Evidence now seems overwhelming that toxic forms of tau spread from cell to cell, causing the characteristic progression of tauopathies such as Alzheimer’s and frontotemporal dementia. But how does tau get from one cell to another? At Tau2020, a new conference held February 12 and13 in Washington, D.C., Ken Kosik, University of California, Santa Barbara, reported that tau slips into cultured human neurons by binding LDL-receptor-related protein 1 (LRP1), a cell surface receptor. In mice, knocking down LRP1 expression shut down the spread of injected mutant tau. “LRP1 is a master regulator of tau uptake and spread,” Kosik told the audience.
- Tau binds LDL-receptor-related protein 1.
- Neurons lacking this receptor do not endocytose tau.
- Suppressing LRP1 stops tau transmission in mice.
LRP1 popped up as a hit when Jennifer Rauch, a postdoc in Kosik’s lab, used a CRISPR-based screen to search for receptors of various forms of tau, including oligomers and fibrils.
Previously, Rauch had developed a cell-based assay for tau uptake based on a fluorescently labeled tau reporter. In essence, she added labeled tau into cell culture medium, then used flow cytometry to measure its incorporation into the cells over time. This confirmed what others had reported, namely that heparin sulfate proteoglycans (HSPGs) seem to mediate tau uptake (Rauch et al., 2018; Apr 2015 news). However, even after blocking HSPGs, some tau still entered cells, suggesting there are other receptors.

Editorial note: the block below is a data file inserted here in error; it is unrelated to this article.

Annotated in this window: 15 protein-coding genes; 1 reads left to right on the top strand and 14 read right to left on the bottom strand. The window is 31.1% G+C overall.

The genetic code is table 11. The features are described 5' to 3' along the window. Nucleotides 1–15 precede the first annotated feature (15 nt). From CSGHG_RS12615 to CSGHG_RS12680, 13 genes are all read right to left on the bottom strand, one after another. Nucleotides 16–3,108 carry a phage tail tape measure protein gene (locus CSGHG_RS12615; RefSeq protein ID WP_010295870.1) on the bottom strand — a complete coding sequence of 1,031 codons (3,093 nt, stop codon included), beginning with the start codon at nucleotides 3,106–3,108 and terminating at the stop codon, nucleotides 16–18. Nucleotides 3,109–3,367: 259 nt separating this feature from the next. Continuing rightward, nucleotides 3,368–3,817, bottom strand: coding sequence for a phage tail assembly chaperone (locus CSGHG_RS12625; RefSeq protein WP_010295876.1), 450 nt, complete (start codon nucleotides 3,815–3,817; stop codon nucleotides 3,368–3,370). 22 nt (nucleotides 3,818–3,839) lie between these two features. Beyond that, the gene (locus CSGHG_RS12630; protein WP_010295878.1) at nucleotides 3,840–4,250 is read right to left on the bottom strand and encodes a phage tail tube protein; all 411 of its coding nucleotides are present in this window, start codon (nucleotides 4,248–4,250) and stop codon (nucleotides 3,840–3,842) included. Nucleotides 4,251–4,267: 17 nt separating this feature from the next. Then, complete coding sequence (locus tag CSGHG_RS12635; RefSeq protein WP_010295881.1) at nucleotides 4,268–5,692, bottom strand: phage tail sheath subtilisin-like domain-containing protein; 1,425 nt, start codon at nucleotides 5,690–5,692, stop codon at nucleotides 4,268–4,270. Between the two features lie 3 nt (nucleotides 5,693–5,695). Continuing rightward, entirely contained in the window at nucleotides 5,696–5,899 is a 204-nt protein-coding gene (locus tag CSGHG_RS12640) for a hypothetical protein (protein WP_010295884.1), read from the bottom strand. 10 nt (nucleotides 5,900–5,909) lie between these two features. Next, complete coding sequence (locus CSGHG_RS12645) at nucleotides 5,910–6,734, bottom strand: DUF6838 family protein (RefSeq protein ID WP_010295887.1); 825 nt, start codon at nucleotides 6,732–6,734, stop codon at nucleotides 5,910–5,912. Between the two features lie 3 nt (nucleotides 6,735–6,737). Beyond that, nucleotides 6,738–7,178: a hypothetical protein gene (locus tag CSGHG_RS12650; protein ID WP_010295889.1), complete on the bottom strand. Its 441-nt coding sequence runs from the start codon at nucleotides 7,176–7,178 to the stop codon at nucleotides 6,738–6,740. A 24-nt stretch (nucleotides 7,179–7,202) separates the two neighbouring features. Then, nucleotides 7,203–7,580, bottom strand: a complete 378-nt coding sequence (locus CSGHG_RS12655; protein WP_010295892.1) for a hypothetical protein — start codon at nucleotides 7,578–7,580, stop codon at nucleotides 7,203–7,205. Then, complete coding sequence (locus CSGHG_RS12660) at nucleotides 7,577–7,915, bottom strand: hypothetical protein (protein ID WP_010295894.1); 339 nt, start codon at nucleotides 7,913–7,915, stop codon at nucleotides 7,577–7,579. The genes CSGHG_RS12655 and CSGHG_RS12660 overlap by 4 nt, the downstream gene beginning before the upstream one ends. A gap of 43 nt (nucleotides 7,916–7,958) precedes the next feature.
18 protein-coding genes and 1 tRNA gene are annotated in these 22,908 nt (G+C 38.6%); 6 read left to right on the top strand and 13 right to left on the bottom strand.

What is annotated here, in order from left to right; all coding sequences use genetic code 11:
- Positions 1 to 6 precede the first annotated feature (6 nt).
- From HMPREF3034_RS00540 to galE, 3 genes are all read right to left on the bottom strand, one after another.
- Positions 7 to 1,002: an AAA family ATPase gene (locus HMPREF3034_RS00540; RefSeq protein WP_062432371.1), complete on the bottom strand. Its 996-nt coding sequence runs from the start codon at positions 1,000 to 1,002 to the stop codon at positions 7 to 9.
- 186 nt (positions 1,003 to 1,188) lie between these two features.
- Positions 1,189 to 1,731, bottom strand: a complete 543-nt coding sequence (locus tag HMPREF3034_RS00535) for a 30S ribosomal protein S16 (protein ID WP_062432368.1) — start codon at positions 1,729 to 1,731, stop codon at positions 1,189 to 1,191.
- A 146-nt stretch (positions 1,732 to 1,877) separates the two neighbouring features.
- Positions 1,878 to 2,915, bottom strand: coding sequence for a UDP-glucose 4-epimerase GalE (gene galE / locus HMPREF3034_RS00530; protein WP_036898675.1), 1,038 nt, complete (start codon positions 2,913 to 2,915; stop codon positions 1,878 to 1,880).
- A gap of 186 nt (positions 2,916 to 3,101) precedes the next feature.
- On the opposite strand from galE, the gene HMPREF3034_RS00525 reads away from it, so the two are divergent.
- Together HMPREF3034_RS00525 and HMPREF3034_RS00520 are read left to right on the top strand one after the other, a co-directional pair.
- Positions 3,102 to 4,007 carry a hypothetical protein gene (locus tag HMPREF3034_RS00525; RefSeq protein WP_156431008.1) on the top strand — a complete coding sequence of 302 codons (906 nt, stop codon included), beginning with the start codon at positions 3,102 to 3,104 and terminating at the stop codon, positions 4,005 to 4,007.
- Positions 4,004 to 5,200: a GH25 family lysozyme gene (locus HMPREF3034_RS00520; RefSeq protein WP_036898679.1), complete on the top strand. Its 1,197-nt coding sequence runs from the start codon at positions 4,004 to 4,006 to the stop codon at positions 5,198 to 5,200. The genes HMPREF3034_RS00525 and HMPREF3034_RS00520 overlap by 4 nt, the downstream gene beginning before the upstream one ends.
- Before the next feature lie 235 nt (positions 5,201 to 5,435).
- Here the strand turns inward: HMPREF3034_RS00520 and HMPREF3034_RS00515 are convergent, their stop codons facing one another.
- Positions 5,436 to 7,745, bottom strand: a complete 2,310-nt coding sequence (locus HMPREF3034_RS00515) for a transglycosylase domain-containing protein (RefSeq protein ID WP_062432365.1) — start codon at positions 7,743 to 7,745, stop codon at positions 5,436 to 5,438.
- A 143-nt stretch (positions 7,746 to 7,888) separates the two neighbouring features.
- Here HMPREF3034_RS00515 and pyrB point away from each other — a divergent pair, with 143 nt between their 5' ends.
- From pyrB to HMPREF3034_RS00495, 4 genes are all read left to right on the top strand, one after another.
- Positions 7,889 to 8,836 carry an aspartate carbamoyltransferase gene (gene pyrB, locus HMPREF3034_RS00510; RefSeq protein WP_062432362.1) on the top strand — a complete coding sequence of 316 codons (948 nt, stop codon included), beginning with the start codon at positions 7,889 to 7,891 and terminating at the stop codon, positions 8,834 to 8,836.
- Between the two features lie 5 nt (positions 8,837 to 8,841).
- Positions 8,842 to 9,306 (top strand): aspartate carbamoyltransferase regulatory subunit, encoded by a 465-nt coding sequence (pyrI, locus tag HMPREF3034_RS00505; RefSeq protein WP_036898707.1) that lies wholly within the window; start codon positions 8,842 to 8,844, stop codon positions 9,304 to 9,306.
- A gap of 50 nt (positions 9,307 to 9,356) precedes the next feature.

LDLR Family. LRP1 belongs to the LDL receptor family (left). These, and more distantly related cell surface receptors (right), bind a wide range of proteins and play important roles in cholesterol metabolism, endocytosis, and cell signaling in the brain. [Courtesy Joachim Herz, University of Texas Southwestern Medical Center, Dallas, and Neuron.]
To cast a wider net, Rauch adopted a candidate approach. She used the same assay with cells she had denuded of various cell-surface receptors. Specific guide RNAs and CRISPR ensured that H4 neuroglioma cells lacked various members of the LDL receptor family.
Rauch found that knockdown of LRP1 totally abolished tau uptake. In contrast, ridding the cells of LRP1 homologs, including LDLR, LRP1B, LRP2, LRP5, LRP8, and VLDLR, had no effect. Without LRP1, the H4 cells were unable to absorb monomers, oligomers, and fibrils of tau. Likewise, when Rauch knocked down LRP1 in neurons derived from human induced pluripotent stem cells, they also no longer endocytosed tau. “The results were dramatic,” said Kosik.
Cultured cells are well and good, but does LRP1 mediate cell-to-cell transmission of tau in the brain? To find out, Rauch used a mouse model developed by Susanne Wegmann. When at Brad Hyman’s lab at Massachusetts General Hospital, Charlestown, Wegmann wanted to distinguish tau made in cells from tau taken up by cells. She engineered an adeno-associated virus encoding a chimera of enhanced green fluorescent protein coupled via a 2A peptide domain to human P301L mutant tau. The linker undergoes self-proteolysis, releasing tau from eGFP once the chimera is expressed. Hence, tau “donor” cells show up by their GFP fluorescence, and “recipient” cells are marked by tau immunohistochemistry but no GFP fluorescence (Wegmann et al., 2019).